Budget Committee, January 2, 2018

Timestamps available:

Budget Committee
Call to Order / Pledge
Chairman’s remarks
Carla is upset that Max published the per-employee cost for health and dental benefits
0:04:34 Bob: “the enemy”
0:06:53 Carla: It’s illegal*
0:07:25 Gordon: if it’s a violation of the law should the budget committee or selectmen pursue legally?
0:10:00 Jack Parsons
0:27:22 Passed 7-0
0:27:34 SOLID WASTE DISPOSAL (Revisit)
Add $5,500 to new equipment line for a box plow for the Bobcat.
0:43:25 Passes 7-0
0:47:00 NON-PROFIT
We pay as much as Conway for Blue Loon Bus Service
0:49:00 John questions why we give money to an NGO for heating assistance, when we also have direct assistance for heating.
1:00:00 Chip “All non-profits have to be approved initially by Town Meeting”
1:00:53 Budget 6-1 (John: Criteria too broad)
Carla’s budget committee email: lootenstuftonborobudcom@yahoo.com
1:11:30 CORRESPONDENCE (none)
1:11:45 UPDATED CHARTS (Helen)
1:12:45 UPDATES
1:19:45 Next Meeting Date
Max: We have a difference of opinion. You’re trying to hide information that I believe is public.
Carla: No I’m not; end of discussion!
1:22:15 back to discussion of next meetings
1:23:28 Motion to adjourn

*It’s not. In the New Hampshire Supreme Court’s ruling in Prof’l Firefighters of N.H. v. Local Gov. Center (2010), the Court ruled that the LGC, the parent entity to the New Hampshire Municipal Association, had to provide specific salary information, “including salary and benefit information for LGC employees” under 91-A.

Max Ledoux

Author: Max Ledoux

I've lived in Tuftonboro since 2014. I grew up in Lisbon Falls, Maine (the Moxie capital of the world). I run tuftonboro.net.

4 thoughts on “Budget Committee, January 2, 2018”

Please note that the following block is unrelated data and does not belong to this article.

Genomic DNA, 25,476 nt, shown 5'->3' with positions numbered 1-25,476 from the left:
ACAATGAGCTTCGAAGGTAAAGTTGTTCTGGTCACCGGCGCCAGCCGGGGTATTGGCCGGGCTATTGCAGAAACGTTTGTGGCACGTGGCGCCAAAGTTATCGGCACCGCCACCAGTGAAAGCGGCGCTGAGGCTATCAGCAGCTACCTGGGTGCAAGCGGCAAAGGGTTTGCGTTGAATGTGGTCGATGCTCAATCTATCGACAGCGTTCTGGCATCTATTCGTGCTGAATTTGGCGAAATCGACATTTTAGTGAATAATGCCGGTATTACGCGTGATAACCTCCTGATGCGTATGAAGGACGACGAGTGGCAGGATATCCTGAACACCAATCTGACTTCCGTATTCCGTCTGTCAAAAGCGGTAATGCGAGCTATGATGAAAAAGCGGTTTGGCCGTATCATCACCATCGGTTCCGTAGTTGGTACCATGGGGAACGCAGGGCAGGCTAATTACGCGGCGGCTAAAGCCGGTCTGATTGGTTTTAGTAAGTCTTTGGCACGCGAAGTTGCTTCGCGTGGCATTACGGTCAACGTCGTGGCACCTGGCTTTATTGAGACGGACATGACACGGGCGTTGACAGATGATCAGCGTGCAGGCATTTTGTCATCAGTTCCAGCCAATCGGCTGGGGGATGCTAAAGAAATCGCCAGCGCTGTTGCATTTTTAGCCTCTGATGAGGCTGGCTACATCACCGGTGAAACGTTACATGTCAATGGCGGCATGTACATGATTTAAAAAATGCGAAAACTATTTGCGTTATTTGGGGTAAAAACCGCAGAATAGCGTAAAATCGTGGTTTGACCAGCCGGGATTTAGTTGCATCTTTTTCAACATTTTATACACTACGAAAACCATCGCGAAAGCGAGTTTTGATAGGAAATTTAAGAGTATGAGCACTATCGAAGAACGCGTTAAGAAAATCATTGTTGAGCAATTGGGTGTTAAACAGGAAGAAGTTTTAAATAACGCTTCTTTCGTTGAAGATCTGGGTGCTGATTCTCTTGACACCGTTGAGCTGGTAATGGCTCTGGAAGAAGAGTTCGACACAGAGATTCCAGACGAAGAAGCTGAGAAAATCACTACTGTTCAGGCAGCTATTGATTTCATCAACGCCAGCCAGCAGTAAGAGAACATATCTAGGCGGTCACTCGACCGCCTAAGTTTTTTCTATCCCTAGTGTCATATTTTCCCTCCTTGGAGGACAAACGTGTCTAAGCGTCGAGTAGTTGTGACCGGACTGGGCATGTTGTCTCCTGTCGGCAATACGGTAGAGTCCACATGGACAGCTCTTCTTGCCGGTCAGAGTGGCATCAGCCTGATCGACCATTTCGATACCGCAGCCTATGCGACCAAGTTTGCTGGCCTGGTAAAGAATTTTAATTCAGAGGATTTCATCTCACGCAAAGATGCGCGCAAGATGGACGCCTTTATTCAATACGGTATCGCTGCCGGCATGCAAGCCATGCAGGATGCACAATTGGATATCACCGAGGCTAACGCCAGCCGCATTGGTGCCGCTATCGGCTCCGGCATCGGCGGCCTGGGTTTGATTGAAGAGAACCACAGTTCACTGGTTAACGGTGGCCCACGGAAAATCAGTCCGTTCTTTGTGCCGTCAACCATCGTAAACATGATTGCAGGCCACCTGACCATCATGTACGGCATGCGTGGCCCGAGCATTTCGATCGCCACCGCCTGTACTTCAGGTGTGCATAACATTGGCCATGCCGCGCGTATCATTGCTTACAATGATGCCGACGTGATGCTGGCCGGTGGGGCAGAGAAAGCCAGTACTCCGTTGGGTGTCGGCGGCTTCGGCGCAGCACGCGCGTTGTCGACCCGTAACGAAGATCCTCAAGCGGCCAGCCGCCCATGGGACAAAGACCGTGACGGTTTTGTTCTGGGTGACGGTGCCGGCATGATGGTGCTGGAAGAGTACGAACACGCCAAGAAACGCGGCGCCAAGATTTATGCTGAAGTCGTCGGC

1. Max, in the supreme court decision you reference does it specifically say names must be included or just salary and benefit info.

  2. Rick: Yes, that was one of the main reasons for the lawsuit. LGC had refused to provide Professional Firefighters with names, and instead provided the total amounts for all their employees combined. (Some $6 million and change expended for 112 employees.) Professional Firefighters sued and the lower court ruled that LGC had to disclose names and specific salary information. LGC appealed and the Supreme Court affirmed the lower court’s decision.

    From the decision (http://www.orol.org/rtk/rtknh/2009-215-2010-01-29.html):

    Next, LGC argues that the trial court erred in ordering it to disclose records that identify the names and individual salaries of its private employees. LGC disclosed general salary information to Professional Firefighters by providing its total number of full-time employees, as well as the total salary paid to them. However, it refused to disclose the individual salaries of its employees by name. LGC contends that these specific records are exempt from public disclosure under RSA 91-A:5, IV as “confidential, commercial, or financial information” whose disclosure would “constitute an invasion of privacy.” According to LGC, its “private employees have a higher expectation of privacy [regarding their salary information] than those who choose to work in the public sector,” and their privacy interests far outweigh any public interest in the production of this information.

    We reject LGC’s argument that because its employees are “private” by nature, their salary records are entitled to a greater degree of privacy protection under the Right-to-Know Law than are public employees’ records.

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